Blue Lamb Boutique pops up Nov. 18 at Emmanuel

Submitted by Emmanuel Parish

Labors of love and exquisite craftsmanship will be featured at the Emmanuel Parish’s Blue Lamb Boutique, Saturday, November 18 from 10 a.m. to 2 p.m. in the Parish Hall.

In addition to a plethora of offerings by gifted craftspersons, Karen Blinn’s “My Kind of Town,” quilt will be raffled; proceeds will go to Emmanuel’s operating fund.

Blinn’s face lights up when she talks about her hobby: “I hand-quilt all my quilts, after sewing the pieces together by machine,” she explains. “It’s like a puzzle. I love doing it. I like quilts that tell a story.” The setting for this quilt’s story seems to be a little village with a steepled church and a red door and is sure to remind viewers of Eastsound.

Her quilting fingers have been on the job since 1980. Blinn makes about 15 quilts a year that are pieced together from “a whole closet of fabric pieces and scraps….When we built our home, my husband took one side of the loft for his office. The other side houses my stash and studio.”

As a substitute organist, singer and much-respected oboist, music is also a big part of her life.

“When someone asks for a quilt, I usually ask for a donation to Island Symphonia,” she explained. “I don’t do this for money; when I feel there’s a need, I may give a quilt away.”

Emmanuel parishioners and visitors often see Blinn’s work gracing the wall by the church office. There’s usually a quilt hanging, and it’s likely to be one of hers.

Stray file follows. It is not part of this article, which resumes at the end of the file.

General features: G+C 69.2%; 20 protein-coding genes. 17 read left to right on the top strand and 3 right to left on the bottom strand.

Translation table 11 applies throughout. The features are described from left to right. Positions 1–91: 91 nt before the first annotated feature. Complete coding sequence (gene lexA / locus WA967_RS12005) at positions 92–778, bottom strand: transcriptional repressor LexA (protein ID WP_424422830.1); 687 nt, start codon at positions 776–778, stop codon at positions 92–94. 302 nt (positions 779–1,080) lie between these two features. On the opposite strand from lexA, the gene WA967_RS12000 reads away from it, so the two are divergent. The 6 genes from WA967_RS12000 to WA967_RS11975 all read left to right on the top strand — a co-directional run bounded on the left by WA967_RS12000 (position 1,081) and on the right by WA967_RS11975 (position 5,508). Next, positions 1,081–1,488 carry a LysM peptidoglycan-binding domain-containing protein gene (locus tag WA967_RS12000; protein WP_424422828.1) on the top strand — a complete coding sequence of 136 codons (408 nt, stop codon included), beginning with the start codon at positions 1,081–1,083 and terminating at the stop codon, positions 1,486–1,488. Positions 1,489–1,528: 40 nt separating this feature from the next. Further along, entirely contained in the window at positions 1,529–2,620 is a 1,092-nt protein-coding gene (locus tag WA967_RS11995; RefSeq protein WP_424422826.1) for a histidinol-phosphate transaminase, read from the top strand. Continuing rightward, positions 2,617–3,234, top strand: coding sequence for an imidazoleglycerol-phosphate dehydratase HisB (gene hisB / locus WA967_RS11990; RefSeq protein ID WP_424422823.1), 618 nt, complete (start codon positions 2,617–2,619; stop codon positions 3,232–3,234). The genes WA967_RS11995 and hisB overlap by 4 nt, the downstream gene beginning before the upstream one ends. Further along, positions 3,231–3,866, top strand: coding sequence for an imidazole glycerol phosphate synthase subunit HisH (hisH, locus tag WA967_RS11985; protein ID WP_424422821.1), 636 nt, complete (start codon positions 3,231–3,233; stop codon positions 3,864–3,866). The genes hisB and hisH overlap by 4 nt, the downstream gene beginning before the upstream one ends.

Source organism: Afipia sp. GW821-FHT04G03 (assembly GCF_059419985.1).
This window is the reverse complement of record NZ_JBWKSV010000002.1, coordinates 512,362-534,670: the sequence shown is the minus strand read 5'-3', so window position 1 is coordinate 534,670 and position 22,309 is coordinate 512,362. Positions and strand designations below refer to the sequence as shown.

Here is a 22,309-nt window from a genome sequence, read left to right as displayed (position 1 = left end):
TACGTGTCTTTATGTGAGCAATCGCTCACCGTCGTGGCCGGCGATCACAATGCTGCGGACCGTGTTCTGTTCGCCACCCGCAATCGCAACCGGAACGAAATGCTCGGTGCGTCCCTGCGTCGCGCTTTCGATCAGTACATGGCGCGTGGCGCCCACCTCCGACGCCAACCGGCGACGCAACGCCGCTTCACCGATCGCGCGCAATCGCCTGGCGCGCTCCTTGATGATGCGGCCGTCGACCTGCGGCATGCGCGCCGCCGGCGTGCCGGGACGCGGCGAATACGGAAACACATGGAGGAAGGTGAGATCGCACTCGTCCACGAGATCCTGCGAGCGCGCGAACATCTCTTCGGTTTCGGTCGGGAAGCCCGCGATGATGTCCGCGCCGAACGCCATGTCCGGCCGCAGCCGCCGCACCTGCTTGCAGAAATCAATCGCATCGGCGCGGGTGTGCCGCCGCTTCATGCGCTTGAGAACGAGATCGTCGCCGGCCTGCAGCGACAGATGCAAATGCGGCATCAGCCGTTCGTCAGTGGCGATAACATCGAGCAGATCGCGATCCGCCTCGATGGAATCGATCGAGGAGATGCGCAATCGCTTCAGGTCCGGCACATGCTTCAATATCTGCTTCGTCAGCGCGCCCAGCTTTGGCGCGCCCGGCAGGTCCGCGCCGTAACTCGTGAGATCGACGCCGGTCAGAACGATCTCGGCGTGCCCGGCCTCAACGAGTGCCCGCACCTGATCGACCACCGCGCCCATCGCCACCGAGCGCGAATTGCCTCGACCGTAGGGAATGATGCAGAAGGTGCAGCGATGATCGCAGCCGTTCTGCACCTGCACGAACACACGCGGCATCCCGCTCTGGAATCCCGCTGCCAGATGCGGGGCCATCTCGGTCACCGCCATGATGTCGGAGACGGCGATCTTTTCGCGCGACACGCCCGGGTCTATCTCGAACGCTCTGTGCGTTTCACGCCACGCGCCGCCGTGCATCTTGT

Tickets for the raffle will be sold at the Boutique and after church services, and other church activities for the rest of the month with the final drawing to occur at the Dinner Kitchen on the last Thursday of November. $10 will pay for three chances to win.

Although Karen and some of the other artists donate their proceeds to benefit the church, this is not mandatory. As Emmanuel’s rector, Berto Gandarla, points out, “Most of Emmanuel’s activities are meant to benefit the larger community. Blue Lamb is different. It’s a traditional crafts fair, and artisans are allowed to keep their proceeds if they wish.”

“As a nonprofit organization, Emmanuel can hold a few for-profit events each year; this one lets our parishioners show and sell their creations, and possibly benefit financially,” the rector pointed out.